Recent Research Projects
Nanocrystals in Molten Salts
Our group recently reported on the formation of colloidal solutions of NCs dispersed in molten inorganic salts. Molten inorganic salts represent a very attractive class of solvents for the synthesis and processing of nanomaterials due to their high temperature stability, wide electrochemical window, stability in the presence of highly reactive species, the ability to dissolve many ionic solids not soluble in traditional solvents, and transparency in a broad range of the electromagnetic spectrum. Currently we explore both fundamental and applied aspects of these unusual colloidal media.
(a) Phase transfer of Pt NCs from decane phase n-decane to molten inorganic salt. (b) Small angle X-ray scattering for 4.0 nm Pt NCs in toluene solution and the same NCs in molten inorganic salt. Both curves show I(q) characteristic of a stable colloidal solution. (c) NC surface induces a solvent restructuring with electrostatic correlations extending an order of magnitude beyond the Debye screening length. These strong oscillatory ion–ion correlations, which are not accounted by the traditional mechanisms of steric and electrostatic stabilization of colloids, enable apparently “impossible” colloidal stabilization in highly ionized media.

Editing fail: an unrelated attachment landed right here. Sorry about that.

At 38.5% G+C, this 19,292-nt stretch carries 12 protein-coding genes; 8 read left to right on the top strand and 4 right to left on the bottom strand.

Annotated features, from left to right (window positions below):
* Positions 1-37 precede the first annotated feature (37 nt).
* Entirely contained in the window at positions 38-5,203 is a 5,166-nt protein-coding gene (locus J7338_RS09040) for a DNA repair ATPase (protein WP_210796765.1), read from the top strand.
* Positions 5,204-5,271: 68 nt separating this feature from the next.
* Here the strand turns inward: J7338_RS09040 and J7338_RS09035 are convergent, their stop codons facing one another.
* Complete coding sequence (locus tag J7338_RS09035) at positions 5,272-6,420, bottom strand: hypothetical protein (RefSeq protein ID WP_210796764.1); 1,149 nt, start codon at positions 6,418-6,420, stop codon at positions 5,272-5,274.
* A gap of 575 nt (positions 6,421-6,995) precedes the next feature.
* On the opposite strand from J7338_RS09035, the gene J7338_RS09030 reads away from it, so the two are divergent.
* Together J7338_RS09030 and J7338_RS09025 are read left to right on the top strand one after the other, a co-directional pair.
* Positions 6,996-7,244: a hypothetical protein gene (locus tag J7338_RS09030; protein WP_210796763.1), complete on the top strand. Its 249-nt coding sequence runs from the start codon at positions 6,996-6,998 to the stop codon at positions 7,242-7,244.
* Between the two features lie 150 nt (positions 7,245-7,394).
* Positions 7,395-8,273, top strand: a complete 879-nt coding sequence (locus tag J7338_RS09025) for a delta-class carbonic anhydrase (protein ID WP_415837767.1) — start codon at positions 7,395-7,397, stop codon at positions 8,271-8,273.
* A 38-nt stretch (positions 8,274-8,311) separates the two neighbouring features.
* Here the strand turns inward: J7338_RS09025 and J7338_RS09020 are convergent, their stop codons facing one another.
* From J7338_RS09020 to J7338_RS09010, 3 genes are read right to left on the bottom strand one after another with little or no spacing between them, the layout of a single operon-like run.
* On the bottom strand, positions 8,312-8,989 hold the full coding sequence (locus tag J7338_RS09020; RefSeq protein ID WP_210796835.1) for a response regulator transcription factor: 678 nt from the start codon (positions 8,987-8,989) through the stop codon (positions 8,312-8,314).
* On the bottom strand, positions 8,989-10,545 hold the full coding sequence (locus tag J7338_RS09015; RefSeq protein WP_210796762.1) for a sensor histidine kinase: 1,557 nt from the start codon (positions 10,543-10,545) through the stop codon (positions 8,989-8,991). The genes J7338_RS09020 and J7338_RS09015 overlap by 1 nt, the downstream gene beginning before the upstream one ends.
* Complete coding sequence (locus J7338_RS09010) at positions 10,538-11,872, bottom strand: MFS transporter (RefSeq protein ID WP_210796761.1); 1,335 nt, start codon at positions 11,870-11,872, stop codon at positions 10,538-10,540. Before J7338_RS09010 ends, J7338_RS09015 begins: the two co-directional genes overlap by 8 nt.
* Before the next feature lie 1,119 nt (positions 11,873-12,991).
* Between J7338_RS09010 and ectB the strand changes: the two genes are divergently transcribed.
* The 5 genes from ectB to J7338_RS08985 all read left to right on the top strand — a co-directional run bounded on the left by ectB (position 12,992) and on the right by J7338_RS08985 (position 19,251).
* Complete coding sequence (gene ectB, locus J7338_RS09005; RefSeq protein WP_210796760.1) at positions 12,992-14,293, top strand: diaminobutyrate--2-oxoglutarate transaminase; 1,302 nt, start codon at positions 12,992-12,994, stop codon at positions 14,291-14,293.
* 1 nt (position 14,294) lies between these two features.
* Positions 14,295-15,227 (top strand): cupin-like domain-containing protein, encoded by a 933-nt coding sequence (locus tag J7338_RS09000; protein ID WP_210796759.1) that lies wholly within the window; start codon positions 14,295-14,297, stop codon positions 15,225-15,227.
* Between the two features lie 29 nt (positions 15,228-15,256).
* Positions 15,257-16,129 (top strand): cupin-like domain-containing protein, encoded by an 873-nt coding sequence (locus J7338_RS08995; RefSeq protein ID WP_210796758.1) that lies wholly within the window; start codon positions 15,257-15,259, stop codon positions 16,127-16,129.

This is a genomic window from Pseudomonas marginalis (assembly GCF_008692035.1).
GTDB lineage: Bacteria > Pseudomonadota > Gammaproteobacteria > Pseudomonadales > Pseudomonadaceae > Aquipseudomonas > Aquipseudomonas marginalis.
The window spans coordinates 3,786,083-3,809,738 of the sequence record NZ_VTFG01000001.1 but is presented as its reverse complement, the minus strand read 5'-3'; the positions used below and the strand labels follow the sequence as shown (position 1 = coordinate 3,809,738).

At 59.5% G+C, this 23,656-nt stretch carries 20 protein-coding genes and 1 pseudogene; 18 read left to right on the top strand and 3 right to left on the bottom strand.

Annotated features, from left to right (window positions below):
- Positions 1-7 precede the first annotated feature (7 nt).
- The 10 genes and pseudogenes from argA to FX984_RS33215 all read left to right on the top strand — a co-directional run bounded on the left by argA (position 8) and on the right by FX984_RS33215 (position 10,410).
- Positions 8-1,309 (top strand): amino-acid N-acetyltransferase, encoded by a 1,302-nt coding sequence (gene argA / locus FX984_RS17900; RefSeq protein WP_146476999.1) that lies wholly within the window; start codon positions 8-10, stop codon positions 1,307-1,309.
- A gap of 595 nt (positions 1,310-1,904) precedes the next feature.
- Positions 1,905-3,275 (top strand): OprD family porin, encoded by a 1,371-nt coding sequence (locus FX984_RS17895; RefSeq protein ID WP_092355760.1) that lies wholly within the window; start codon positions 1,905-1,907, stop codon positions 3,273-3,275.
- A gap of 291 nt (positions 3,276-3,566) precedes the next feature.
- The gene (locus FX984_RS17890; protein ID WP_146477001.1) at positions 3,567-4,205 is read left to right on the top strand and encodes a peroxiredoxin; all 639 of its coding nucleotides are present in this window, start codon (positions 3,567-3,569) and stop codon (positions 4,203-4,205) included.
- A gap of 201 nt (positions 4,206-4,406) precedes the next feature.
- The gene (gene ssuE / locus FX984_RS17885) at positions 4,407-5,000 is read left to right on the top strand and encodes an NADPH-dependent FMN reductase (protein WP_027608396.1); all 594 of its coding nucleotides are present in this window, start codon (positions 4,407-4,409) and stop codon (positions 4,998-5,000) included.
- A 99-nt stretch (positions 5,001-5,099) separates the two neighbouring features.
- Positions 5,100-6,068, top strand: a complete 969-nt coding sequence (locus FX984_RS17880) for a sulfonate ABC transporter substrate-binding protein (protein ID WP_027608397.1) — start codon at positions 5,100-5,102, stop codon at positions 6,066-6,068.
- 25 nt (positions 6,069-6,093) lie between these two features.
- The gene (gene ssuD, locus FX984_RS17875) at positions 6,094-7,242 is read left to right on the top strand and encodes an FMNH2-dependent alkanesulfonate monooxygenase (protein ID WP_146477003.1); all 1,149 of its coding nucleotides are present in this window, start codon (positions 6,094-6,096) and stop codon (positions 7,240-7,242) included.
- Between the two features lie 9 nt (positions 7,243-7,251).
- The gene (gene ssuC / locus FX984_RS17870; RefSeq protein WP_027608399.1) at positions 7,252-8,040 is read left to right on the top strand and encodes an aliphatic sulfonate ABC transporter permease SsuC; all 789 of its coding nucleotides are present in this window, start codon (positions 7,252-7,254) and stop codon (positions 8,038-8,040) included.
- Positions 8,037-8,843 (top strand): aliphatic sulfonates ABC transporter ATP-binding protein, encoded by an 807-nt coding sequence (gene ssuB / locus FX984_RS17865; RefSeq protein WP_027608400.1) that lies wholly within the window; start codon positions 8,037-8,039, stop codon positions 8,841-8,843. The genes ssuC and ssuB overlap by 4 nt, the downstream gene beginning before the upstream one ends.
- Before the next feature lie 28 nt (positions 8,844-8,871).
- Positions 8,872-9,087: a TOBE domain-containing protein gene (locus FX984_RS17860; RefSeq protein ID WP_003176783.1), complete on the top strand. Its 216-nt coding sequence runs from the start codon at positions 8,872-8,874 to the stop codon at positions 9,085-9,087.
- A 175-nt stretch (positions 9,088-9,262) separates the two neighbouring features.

Molten inorganic salts can be applied to the synthesis of ternary III-V semiconductor colloidal QDs.
Molten inorganic salts can be applied to annealing structural defects in colloidal GaAs NCs.
State-Resolved Charge Transport in Colloidal Quantum Dots
The novel hybrid surface passivation process efficiently eliminates surface states of HgTe QDs, enabling reversible filling of quantum-confined orbitals, switching between n-type and p-type transport, and air-stable tunable doping. The striking observations of well-resolved conductance peaks for the HgTe QD FETs and unprecedentedly high electron mobility for QD devices showing transport through discrete electronic states, represent a new level of control and performance in the application of QD solids.
Direct Optical Patterning of Inorganic Materials
We introduced a general chemical approach for photoresist-free, direct optical lithography of functional inorganic nanomaterials (DOLFIN). The patterned materials can be metals, semiconductors, oxides, magnetic, or rare earth compositions. No organic impurities are present in the patterned layers, which helps achieve good electronic and optical properties.